French doctors say ibuprofen is ‘no risk’ to Covid patients
New studies have led French doctors to say that contrary to announcements in March, ibuprofen offers ‘no risk’ to patients with Covid
Ibuprofen may not be as dangerous as previously thought when it comes to patients with Covid-19, with recent studies showing there is “no risk”, despite French health authorities warning against the drug in March.
In March, as the first wave of the coronavirus spread, health authorities quickly warned against the use of ibuprofen to alleviate symptoms of Covid-19. People were advised to take paracetamol instead.
Health Minister Olivier Véran said that ibuprofen could “even be an aggravating factor in the infection” and said that if people had a fever, they should “take paracetamol”.
Even so, France limited the sale of paracetamol to just one or two packs per person (without a prescription). Pharmacists were only permitted to sell one box of paracetamol (of 500mg or 1g tablets) to a person who had no symptoms, and two boxes to someone presenting symptoms such as pain or fever.
Sales of ibuprofen fell by 80% following the health minister’s announcements; and pharmacies, doctors and hospitals nationwide stopped giving ibuprofen to people who they suspected could have Covid-19.
Pharmacist Pascale Bazerolle-Bouché, in Albertville in Savoie, told newspaper Le Dauphiné: “The first thing we did, as soon as someone asked us for ibuprofen, was to eliminate all suspicions of Covid-19. We had the understanding that it was dangerous.”
At the time, it was recommended that people did not use non-steroidal anti-inflammatory drugs (NSAIDs, especially ibuprofen) if they suspected they had Covid-19. It was feared that the drug could mask the symptoms of the illness and delay people from seeking treatment, as well as cause its own complications.
Professor Nicholas Moore, former head of the clinical pharmacology service at the university of Bordeaux said: “Some severe cases seemed to have been exposed to NSAIDs. But these were never confirmed.”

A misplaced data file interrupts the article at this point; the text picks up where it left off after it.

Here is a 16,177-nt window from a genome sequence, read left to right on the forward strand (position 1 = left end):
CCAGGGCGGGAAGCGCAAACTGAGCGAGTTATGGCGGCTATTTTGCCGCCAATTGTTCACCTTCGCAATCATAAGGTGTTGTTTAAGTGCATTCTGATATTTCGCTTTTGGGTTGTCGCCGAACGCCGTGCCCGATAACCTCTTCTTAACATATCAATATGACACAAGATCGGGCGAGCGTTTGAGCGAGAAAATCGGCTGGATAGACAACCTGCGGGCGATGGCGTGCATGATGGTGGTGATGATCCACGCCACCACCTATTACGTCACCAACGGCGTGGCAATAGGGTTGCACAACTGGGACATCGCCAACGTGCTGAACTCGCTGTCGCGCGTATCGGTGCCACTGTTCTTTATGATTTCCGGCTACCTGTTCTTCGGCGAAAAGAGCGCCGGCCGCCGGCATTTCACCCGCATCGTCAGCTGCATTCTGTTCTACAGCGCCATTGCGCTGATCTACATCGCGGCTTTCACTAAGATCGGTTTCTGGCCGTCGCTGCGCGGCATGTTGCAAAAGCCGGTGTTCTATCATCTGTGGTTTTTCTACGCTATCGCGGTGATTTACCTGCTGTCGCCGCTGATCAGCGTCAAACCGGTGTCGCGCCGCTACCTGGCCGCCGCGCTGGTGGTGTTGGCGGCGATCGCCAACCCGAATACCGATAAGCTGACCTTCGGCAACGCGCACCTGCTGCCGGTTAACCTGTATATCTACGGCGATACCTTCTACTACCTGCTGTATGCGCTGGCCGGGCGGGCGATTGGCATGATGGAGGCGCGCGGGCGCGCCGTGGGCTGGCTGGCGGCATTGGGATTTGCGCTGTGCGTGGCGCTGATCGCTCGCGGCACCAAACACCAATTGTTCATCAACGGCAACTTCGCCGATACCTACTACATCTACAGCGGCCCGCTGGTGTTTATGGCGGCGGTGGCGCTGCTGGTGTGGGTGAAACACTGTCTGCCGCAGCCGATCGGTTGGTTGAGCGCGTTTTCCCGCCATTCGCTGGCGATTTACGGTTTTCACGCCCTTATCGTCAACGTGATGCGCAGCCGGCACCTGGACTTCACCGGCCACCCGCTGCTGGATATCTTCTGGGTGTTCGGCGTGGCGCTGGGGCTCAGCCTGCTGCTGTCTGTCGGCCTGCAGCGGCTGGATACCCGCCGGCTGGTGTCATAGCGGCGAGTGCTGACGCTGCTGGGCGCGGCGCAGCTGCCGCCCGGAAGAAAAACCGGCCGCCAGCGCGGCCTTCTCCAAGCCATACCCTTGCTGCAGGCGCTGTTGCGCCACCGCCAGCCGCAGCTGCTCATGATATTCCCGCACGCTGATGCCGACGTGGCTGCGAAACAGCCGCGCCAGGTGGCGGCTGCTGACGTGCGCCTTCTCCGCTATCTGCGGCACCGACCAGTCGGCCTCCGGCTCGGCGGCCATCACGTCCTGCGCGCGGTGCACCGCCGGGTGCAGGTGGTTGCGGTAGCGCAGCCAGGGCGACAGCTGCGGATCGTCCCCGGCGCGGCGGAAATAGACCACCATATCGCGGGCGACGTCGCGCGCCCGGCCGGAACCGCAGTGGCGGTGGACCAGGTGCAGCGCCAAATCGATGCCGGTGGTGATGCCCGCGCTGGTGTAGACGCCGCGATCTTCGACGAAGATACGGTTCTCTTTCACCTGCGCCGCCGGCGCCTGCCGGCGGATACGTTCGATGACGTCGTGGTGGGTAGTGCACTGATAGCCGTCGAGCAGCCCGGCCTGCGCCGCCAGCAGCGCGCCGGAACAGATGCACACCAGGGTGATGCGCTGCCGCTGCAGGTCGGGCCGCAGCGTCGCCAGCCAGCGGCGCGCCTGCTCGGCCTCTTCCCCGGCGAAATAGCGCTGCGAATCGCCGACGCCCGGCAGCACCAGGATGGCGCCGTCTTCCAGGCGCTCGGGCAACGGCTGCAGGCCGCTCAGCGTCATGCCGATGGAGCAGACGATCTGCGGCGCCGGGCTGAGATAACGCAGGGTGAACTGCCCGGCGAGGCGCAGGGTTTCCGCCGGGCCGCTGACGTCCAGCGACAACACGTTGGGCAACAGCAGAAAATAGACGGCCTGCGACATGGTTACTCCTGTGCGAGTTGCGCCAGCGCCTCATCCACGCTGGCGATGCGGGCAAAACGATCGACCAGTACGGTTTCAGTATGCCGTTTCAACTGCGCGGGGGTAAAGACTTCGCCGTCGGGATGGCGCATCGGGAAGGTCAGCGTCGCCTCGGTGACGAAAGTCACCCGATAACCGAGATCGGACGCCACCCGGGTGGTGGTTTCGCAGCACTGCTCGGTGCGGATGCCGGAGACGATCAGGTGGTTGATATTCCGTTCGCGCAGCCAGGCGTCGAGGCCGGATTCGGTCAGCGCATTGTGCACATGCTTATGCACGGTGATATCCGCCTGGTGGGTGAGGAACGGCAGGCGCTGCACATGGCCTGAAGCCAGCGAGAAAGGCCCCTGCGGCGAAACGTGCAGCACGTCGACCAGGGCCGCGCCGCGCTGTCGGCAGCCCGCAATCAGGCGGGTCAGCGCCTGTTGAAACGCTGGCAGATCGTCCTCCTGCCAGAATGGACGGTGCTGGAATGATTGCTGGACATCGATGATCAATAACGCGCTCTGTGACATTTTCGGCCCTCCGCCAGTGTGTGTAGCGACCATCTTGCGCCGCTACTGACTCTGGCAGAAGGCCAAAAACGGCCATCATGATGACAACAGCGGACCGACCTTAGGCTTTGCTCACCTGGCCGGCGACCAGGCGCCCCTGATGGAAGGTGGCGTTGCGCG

New studies suggest ‘no risk’
In fact, after eight months, new global studies suggest that there “is no risk” and that ibuprofen may even offer protection, meaning “a drop in the risk of mortality among NSAIDs users, which is compatible with the anti-inflammatory effect and the lung inflammation that we see in Covid-19”, Professor Moore said.
He added: “To paraphrase the conclusions of the World Health Organisation (WHO), with Covid-19, there is no reason not to use NSAIDs if we think they will help. The hypotheses that there is a risk of SARS-Cov-2 infection and that the infection will be aggravated by NSAIDs must be re-evaluated.”
Yet, he admitted: “The principles of precaution announced [in March] will be difficult to go back on.”
In March, the World Health Organisation initially supported France’s anti-ibuprofen stance, but later contradicted it.
Pharmacist Ms Bazerolle-Bouché said: “They changed their advice on the masks, so they can change their mind on the NSAIDs. Of course, there are some people who are very opposed to NSAIDs, and have been for a while, and are looking to take them off the market systematically.
“[But] personally, I think it was a medical and pharmacological error.”
There is still no medical consensus.
In March, the British medical journal The Lancet released a paper suggesting that taking ibuprofen could possibly make it easier for the body to become infected with Covid-19, despite the WHO disagreeing, and the American academic journal Science saying that there was an “absence of proof” that NSAIDs are harmful for Covid-19 patients.
In the UK, the NHS said: “There is currently no strong evidence that ibuprofen can make coronavirus (Covid-19) worse”, but it advised people to stick to paracetamol “until we have more information”.
In France, most NSAIDs can only be obtained via medical prescription, except for some kinds of ibuprofen. However, even without a pandemic, they should not be taken lightly.
The amount a patient can take safely depends on their overall health, the pain they are in, their weight, any pre-existing conditions, if they smoke, what other medication they are on and more.
Ms Bazerolle-Bouché said: “It all depends on the context. But no medicine is ‘harmless’.”